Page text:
Is Australia engaged in torturing asylum seekers? A cautionary tale for Europe

J Med Ethics doi:10.1136/medethics-2015-103326
Authors: John-Paul Sanggaran, Deborah Zion
“Australian immigration detention has been identified as perpetuating ongoing human rights violations. Concern has been heightened by the assessment of clinicians involved and by the United Nations that this treatment may in fact constitute torture. We discuss the allegations of torture within immigration detention, and the reasons why healthcare providers have an ethical duty to report them. Finally, we will discuss the protective power of ratifying the Optional Protocol to the Convention against Torture and other Cruel, Inhuman or Degrading Treatment or Punishment as a means of providing transparency and ethical guidance.”
Find abstract here.

Australian police accessed phone records of asylum whistleblower

The Guardian, online 24 May 2016
Author: Paul Farrell
“Australian police investigated an immigration detention whistleblower and accessed his phone records in part because of his criticism of the country’s asylum seeker policies.
Guardian Australia can reveal that the Australian federal police (AFP) compiled hundreds of pages of investigative file notes and reports surrounding Dr Peter Young following two news reports by the Australian Broadcasting Corporation and the Australian newspaper in December 2014 that disclosed the medical records of Hamid Khazaei, an asylum seeker on Manus Island who died following a skin infection on his leg. Young, who is a former medical director of mental health for Australia’s detention centres, urged workers from inside the system to be “angry and defiant” about attacks on whistleblowing.”
Find article here.

New measures set to support whistleblowers in primary care

NHS England, statement 1 April 2016
“NHS England is today taking significant steps to make it easier for primary care staff to raise their concerns so that action can be taken and improvements made. Firstly new whistleblowing guidance has been drawn up which will now be consulted on for the next five weeks.  The guidance comes after Sir Robert Francis recommended that the principles outlined in his Freedom to Speak Up report be adapted for primary care, where smaller work settings can present challenges around anonymity and conflicts with employers.”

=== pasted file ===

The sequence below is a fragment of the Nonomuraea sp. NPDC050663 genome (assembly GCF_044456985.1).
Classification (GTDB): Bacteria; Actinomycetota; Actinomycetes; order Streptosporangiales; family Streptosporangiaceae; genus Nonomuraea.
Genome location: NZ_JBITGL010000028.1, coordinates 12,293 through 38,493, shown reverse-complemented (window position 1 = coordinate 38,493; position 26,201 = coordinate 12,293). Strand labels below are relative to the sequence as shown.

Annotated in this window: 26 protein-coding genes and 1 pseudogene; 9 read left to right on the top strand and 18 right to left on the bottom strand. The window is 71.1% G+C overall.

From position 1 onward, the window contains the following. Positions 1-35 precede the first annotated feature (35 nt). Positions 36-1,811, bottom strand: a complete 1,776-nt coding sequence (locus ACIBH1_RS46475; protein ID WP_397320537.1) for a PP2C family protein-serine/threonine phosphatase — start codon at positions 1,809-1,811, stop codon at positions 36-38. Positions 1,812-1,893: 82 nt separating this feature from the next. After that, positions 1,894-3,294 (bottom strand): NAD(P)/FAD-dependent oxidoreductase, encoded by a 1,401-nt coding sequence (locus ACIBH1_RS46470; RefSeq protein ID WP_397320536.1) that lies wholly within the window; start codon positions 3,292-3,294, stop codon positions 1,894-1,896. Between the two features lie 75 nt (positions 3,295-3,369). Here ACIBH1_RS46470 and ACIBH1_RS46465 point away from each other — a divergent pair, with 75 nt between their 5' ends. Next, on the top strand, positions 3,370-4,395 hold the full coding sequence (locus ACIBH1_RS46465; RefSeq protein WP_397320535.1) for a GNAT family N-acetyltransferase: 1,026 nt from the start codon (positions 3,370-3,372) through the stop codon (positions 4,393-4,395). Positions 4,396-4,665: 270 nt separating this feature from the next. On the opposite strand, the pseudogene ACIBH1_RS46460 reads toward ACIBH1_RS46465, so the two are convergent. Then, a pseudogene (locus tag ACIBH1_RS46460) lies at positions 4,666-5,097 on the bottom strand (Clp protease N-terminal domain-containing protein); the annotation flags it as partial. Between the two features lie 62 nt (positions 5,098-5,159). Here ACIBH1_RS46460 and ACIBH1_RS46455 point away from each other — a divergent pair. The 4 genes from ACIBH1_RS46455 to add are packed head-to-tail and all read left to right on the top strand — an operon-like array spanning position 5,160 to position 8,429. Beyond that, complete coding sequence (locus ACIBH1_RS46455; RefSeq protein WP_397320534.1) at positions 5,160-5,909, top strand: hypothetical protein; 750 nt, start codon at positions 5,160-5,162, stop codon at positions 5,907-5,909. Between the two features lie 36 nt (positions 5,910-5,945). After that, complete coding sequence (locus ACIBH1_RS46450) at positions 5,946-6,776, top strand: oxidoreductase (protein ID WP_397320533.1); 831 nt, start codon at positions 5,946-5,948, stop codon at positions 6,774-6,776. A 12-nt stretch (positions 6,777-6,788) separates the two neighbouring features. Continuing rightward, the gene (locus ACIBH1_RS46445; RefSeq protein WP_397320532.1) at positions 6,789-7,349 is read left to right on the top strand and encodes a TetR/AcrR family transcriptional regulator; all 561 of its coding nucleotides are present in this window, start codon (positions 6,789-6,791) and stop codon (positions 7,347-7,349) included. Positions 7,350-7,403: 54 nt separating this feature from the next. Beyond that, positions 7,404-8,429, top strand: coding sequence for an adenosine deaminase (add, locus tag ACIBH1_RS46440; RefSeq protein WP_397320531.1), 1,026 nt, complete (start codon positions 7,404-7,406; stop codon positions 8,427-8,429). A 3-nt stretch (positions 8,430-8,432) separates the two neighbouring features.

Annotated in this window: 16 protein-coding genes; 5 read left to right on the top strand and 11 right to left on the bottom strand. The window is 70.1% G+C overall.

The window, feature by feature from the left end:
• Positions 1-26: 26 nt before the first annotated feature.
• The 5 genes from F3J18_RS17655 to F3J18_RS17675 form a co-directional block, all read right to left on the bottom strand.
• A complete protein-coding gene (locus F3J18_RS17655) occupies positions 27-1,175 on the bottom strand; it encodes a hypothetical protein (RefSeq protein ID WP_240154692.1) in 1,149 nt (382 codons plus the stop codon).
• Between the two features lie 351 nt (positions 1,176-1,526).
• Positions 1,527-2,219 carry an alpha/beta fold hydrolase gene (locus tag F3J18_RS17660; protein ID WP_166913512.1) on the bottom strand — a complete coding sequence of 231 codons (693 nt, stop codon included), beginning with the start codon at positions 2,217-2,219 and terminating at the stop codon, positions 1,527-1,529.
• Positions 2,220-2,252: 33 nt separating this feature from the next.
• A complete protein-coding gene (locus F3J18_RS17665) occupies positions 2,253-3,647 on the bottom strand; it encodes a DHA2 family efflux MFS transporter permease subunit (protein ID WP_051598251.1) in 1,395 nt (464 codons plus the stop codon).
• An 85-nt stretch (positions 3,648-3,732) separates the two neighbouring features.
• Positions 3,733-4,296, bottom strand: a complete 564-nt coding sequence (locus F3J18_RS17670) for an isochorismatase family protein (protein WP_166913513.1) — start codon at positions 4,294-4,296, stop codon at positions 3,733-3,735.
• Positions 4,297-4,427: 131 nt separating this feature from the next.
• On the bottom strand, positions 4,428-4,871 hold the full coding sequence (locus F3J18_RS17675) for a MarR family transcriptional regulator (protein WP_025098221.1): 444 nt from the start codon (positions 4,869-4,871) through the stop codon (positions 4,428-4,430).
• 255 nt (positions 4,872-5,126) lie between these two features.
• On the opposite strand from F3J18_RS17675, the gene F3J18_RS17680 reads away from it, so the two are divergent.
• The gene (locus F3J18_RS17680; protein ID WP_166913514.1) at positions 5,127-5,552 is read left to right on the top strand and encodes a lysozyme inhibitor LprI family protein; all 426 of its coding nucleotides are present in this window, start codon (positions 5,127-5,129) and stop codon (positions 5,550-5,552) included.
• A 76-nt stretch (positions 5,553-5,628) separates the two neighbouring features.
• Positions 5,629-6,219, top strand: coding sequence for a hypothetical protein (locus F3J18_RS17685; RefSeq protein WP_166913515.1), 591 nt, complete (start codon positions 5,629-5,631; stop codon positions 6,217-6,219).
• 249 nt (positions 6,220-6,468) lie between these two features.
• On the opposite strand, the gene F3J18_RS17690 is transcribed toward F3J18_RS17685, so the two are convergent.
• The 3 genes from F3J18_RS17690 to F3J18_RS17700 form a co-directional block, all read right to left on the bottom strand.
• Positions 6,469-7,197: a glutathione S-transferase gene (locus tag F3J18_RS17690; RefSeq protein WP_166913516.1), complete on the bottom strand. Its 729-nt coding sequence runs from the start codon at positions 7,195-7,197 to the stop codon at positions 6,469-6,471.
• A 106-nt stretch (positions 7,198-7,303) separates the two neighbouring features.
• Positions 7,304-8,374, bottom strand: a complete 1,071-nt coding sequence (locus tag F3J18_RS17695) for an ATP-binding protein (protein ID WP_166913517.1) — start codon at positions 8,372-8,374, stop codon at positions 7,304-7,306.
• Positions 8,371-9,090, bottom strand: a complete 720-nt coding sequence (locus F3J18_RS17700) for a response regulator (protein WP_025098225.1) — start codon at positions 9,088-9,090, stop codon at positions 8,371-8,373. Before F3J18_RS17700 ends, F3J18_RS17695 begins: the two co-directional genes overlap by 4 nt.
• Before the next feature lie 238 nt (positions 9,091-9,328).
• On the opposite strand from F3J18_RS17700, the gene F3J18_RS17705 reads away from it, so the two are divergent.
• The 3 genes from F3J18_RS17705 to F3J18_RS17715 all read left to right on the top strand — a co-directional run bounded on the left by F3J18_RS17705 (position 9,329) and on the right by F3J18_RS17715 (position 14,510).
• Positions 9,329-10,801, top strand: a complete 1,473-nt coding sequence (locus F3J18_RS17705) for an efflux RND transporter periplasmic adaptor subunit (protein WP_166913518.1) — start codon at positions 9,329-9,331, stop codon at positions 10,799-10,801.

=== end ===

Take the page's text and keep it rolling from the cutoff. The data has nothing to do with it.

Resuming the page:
Find information here.

Scandal as a Sentinel Event — Recognizing Hidden Cost–Quality Trade-offs

N Engl J Med 2016; 374:1001-1003March 17, 2016DOI: 10.1056/NEJMp1502629
Author: M. Gregg Bloche, M.D., J.D.
“In 2014, Americans reacted with outrage to reports that personnel at Veterans Health Administration (VA) medical centers had schemed to feign compliance with targeted waiting times for appointments. Whistle-blowers outed miscreants, alleging that clinical delays had caused scores of avoidable deaths. …The prevailing narrative was one of breakdowns of character and culture: dishonesty, callousness, and ineptitude. Several years earlier, a similar scenario played out in Britain’s National Health Service (NHS), which had set waiting-time and quality-of-care targets that many facilities struggled to meet. The struggles of one facility, in the county of Staffordshire, became a scandal. …As with the VA scandal, politicians blamed individual perpetrators and one another, and the prevailing narrative highlighted lapses of character and culture.”
Find article here. See also “Beyond the VA Crisis — Becoming a High-Performance Network” (N Engl J Med 2016; 374:1003-1005 March 17, 2016DOI: 10.1056/NEJMp1600307).

Trust pays cardiologist £1.22m for unfair dismissal

BMJ 2016;352:i787
Author: Clare Dyer
“A whistleblowing consultant cardiologist who fought a 14 year battle against the NHS trust that employed him has won £1.22m for unfair dismissal. Raj Mattu was suspended by the University Hospitals Coventry and Warwickshire NHS Trust in February 2002, five months after he spoke to the BBC about the death of a 35 year old patient in an overcrowded bay at Walsgrave Hospital, Coventry. The trust accused him of bullying two junior doctors in an attempt to persuade them to join him in his dispute with management.”